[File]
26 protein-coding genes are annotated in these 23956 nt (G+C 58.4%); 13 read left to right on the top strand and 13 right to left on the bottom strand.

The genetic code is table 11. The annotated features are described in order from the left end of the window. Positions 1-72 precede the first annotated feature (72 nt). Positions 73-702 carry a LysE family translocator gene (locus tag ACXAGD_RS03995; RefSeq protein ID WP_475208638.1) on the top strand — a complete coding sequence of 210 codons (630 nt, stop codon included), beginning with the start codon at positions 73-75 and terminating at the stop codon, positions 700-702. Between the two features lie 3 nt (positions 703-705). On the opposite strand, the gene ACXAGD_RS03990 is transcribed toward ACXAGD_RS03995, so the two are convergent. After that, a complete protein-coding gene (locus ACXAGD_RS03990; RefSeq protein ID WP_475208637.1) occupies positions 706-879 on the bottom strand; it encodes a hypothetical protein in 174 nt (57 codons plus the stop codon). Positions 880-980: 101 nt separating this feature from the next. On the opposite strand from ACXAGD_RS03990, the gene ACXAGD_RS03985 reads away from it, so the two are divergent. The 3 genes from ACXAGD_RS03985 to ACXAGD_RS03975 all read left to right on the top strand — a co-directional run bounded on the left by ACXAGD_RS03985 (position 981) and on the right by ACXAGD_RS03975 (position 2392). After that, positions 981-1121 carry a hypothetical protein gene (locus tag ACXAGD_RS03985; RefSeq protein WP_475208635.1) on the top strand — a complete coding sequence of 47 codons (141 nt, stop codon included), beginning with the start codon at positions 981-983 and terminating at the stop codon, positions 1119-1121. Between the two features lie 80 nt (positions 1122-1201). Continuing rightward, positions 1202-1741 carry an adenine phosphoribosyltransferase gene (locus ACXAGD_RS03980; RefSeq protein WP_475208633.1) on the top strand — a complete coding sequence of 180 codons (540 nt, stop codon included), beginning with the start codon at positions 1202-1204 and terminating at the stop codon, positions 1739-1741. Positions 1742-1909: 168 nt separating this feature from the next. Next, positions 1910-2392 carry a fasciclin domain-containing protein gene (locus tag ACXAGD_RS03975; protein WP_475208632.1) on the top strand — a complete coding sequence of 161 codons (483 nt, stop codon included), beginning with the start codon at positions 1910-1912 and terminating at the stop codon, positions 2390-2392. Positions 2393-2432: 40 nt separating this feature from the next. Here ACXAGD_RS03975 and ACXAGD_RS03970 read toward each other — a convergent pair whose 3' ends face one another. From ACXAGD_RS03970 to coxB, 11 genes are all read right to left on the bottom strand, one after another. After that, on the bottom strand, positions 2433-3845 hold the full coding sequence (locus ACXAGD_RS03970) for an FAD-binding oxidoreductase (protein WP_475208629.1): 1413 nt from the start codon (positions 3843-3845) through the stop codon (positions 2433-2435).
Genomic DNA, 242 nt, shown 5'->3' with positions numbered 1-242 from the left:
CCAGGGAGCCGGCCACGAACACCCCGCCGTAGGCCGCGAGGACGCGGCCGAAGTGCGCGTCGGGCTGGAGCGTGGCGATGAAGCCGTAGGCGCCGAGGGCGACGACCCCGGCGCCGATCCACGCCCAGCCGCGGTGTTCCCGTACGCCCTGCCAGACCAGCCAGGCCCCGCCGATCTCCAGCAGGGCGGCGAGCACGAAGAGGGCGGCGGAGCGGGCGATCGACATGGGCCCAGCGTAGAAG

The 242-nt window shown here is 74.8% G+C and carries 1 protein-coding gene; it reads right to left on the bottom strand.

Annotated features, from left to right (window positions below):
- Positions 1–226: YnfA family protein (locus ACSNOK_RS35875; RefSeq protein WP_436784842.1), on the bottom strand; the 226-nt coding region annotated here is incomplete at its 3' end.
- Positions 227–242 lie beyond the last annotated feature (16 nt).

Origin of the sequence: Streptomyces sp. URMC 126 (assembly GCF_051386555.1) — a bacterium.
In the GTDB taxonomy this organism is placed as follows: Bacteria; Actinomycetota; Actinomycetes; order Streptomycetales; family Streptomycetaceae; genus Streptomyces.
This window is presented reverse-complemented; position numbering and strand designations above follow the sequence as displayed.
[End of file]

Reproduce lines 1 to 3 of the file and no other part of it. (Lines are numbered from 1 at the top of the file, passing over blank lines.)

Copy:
26 protein-coding genes are annotated in these 23956 nt (G+C 58.4%); 13 read left to right on the top strand and 13 right to left on the bottom strand.

The genetic code is table 11. The annotated features are described in order from the left end of the window. Positions 1-72 precede the first annotated feature (72 nt). Positions 73-702 carry a LysE family translocator gene (locus tag ACXAGD_RS03995; RefSeq protein ID WP_475208638.1) on the top strand — a complete coding sequence of 210 codons (630 nt, stop codon included), beginning with the start codon at positions 73-75 and terminating at the stop codon, positions 700-702. Between the two features lie 3 nt (positions 703-705). On the opposite strand, the gene ACXAGD_RS03990 is transcribed toward ACXAGD_RS03995, so the two are convergent. After that, a complete protein-coding gene (locus ACXAGD_RS03990; RefSeq protein ID WP_475208637.1) occupies positions 706-879 on the bottom strand; it encodes a hypothetical protein in 174 nt (57 codons plus the stop codon). Positions 880-980: 101 nt separating this feature from the next. On the opposite strand from ACXAGD_RS03990, the gene ACXAGD_RS03985 reads away from it, so the two are divergent. The 3 genes from ACXAGD_RS03985 to ACXAGD_RS03975 all read left to right on the top strand — a co-directional run bounded on the left by ACXAGD_RS03985 (position 981) and on the right by ACXAGD_RS03975 (position 2392). After that, positions 981-1121 carry a hypothetical protein gene (locus tag ACXAGD_RS03985; RefSeq protein WP_475208635.1) on the top strand — a complete coding sequence of 47 codons (141 nt, stop codon included), beginning with the start codon at positions 981-983 and terminating at the stop codon, positions 1119-1121. Between the two features lie 80 nt (positions 1122-1201). Continuing rightward, positions 1202-1741 carry an adenine phosphoribosyltransferase gene (locus ACXAGD_RS03980; RefSeq protein WP_475208633.1) on the top strand — a complete coding sequence of 180 codons (540 nt, stop codon included), beginning with the start codon at positions 1202-1204 and terminating at the stop codon, positions 1739-1741. Positions 1742-1909: 168 nt separating this feature from the next. Next, positions 1910-2392 carry a fasciclin domain-containing protein gene (locus tag ACXAGD_RS03975; protein WP_475208632.1) on the top strand — a complete coding sequence of 161 codons (483 nt, stop codon included), beginning with the start codon at positions 1910-1912 and terminating at the stop codon, positions 2390-2392. Positions 2393-2432: 40 nt separating this feature from the next. Here ACXAGD_RS03975 and ACXAGD_RS03970 read toward each other — a convergent pair whose 3' ends face one another. From ACXAGD_RS03970 to coxB, 11 genes are all read right to left on the bottom strand, one after another. After that, on the bottom strand, positions 2433-3845 hold the full coding sequence (locus ACXAGD_RS03970) for an FAD-binding oxidoreductase (protein WP_475208629.1): 1413 nt from the start codon (positions 3843-3845) through the stop codon (positions 2433-2435).
Genomic DNA, 242 nt, shown 5'->3' with positions numbered 1-242 from the left: